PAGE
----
He saw his wife making her way towards him through the waltzing couples. When she reached him she said into his ear:
‘Gabriel, Aunt Kate wants to know won’t you carve the goose as usual. Miss Daly will carve the ham and I’ll do the pudding.’
‘All right,’ said Gabriel.
‘She’s sending in the younger ones first as soon as this waltz is over so that we’ll have the table to ourselves.’
‘Were you dancing?’ asked Gabriel.
‘Of course I was. Didn’t you see me? What row had you with Molly Ivors?’
‘No row. Why? Did she say so?’
‘Something like that. I’m trying to get that Mr D’Arcy to sing. He’s full of conceit, I think.’
‘There was no row,’ said Gabriel moodily, ‘only she wanted me to go for a trip to the west of Ireland and I said I wouldn’t.’
His wife clasped her hands excitedly and gave a little jump.
‘O, do go, Gabriel,’ she cried. ‘I’d love to see Galway again.’
‘You can go if you like,’ said Gabriel coldly.
She looked at him for a moment, then turned to Mrs Malins and said:
‘There’s a nice husband for you, Mrs Malins.’
While she was threading her way back across the room Mrs Malins, without adverting to the interruption, went on to tell Gabriel what beautiful places there were in Scotland and beautiful scenery. Her son-in-law brought them every year to the lakes and they used to go fishing. Her son-in-law was a splendid fisher. One day he caught a beautiful big fish and the man in the hotel cooked it for their dinner.
Gabriel hardly heard what she said. Now that supper was coming near he began to think again about his speech and about the quotation. When he saw Freddy Malins coming across the room to visit his mother Gabriel left the chair free for him and retired into the embrasure of the window. The room had already cleared and from the back room came the clatter of plates and knives. Those who still remained in the drawing-room seemed tired of dancing and were conversing quietly in little groups. Gabriel’s warm, trembling fingers tapped the cold pane of the window. How cool it must be outside! How pleasant it would be to walk out alone, first along by the river and then through the park! The snow would be lying on the branches of the trees and forming a bright cap on the top of the Wellington Monument. How much more pleasant it would be there than at the supper-table!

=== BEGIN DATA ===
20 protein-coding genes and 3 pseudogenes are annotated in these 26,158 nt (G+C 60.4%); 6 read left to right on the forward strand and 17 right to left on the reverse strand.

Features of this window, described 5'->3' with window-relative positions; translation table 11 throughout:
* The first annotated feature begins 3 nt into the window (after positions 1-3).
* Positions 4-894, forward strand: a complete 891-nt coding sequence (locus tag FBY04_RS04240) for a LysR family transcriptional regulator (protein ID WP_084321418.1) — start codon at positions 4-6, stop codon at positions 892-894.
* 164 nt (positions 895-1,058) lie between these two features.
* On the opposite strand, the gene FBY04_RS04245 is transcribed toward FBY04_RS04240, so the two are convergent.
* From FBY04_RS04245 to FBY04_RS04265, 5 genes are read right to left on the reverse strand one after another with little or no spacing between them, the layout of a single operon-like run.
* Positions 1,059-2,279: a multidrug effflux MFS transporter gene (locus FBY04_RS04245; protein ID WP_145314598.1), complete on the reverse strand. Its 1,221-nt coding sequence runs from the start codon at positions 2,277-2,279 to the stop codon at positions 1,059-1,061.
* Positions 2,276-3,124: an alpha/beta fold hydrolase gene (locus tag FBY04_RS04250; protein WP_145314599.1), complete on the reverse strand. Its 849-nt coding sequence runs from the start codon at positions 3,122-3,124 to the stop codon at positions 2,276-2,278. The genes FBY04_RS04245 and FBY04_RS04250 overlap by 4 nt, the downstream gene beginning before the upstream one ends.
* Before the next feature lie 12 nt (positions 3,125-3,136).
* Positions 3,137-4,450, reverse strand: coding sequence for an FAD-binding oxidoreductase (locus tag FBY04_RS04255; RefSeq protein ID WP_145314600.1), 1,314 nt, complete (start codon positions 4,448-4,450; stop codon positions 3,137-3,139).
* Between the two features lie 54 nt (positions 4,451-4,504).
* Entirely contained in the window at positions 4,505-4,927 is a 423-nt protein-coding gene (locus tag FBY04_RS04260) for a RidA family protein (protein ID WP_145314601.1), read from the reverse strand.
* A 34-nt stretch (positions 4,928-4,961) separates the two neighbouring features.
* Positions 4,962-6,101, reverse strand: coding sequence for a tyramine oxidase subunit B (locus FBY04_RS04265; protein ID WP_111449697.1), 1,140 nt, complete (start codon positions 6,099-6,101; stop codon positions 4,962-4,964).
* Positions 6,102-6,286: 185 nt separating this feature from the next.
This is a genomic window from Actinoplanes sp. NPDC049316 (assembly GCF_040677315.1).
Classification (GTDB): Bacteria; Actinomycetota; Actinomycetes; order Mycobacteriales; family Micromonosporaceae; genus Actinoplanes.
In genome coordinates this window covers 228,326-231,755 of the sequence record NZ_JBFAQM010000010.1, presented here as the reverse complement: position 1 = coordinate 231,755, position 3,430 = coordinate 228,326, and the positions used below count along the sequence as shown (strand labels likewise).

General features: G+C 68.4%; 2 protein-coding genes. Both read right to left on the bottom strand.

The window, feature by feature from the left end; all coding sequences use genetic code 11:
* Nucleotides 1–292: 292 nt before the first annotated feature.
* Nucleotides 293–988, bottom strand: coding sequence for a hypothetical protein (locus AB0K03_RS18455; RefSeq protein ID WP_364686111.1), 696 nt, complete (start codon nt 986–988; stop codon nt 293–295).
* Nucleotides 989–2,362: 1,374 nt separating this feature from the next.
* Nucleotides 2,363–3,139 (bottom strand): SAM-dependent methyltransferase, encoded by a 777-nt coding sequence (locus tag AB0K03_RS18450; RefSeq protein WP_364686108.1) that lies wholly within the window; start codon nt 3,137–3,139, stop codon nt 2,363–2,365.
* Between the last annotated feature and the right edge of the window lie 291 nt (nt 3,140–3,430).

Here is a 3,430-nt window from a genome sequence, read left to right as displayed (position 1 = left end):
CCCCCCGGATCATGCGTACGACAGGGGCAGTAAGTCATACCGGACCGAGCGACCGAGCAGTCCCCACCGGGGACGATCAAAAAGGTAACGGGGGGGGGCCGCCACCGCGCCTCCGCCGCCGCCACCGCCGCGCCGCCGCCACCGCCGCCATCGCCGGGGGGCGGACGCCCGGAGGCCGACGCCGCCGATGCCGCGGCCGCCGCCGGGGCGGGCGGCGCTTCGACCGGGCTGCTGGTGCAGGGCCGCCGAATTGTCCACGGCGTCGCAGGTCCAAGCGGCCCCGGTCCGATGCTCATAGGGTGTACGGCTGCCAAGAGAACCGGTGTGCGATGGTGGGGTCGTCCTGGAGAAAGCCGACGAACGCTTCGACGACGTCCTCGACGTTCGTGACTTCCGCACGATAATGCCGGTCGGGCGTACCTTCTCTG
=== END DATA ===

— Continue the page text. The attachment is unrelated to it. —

He ran over the headings of his speech: Irish hospitality, sad memories, the Three Graces, Paris, the quotation from Browning. He repeated to himself a phrase he had written in his review: ‘One feels that one is listening to a thought-tormented music.’ Miss Ivors had praised the review. Was she sincere? Had she really any life of her own behind all her propagandism? There had never been any ill-feeling between them until that night. It unnerved him to think that she would be at the supper-table, looking up at him, while he spoke, with her critical quizzing eyes. Perhaps she would not be sorry to see him fail in his speech. An idea came into his mind and gave him courage. He would say, alluding to Aunt Kate and Aunt Julia: ‘Ladies and Gentlemen, the generation which is now on the wane among us may have had its faults, but for my part I think it had certain qualities of hospitality, of humour, of humanity, which the new and very serious and hyper-educated generation that is growing up around us seems to me to lack.’ Very good: that was one for Miss Ivors. What did he care that his aunts were only two ignorant old women?